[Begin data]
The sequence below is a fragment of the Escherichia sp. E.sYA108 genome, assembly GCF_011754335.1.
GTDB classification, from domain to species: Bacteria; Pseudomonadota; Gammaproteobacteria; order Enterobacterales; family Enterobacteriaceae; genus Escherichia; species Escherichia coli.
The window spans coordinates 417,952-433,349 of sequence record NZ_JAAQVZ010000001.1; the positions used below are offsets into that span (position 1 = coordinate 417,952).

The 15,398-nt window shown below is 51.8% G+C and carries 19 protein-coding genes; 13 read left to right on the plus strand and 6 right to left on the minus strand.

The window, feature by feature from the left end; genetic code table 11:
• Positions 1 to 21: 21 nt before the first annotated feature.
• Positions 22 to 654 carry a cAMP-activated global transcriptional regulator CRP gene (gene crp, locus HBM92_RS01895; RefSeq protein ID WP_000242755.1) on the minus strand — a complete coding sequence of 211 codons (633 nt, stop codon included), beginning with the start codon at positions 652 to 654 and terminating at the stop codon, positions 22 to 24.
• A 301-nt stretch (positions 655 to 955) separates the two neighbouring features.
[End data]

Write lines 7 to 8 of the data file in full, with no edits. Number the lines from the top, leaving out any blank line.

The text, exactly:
• Positions 22 to 654 carry a cAMP-activated global transcriptional regulator CRP gene (gene crp, locus HBM92_RS01895; RefSeq protein ID WP_000242755.1) on the minus strand — a complete coding sequence of 211 codons (633 nt, stop codon included), beginning with the start codon at positions 652 to 654 and terminating at the stop codon, positions 22 to 24.
• A 301-nt stretch (positions 655 to 955) separates the two neighbouring features.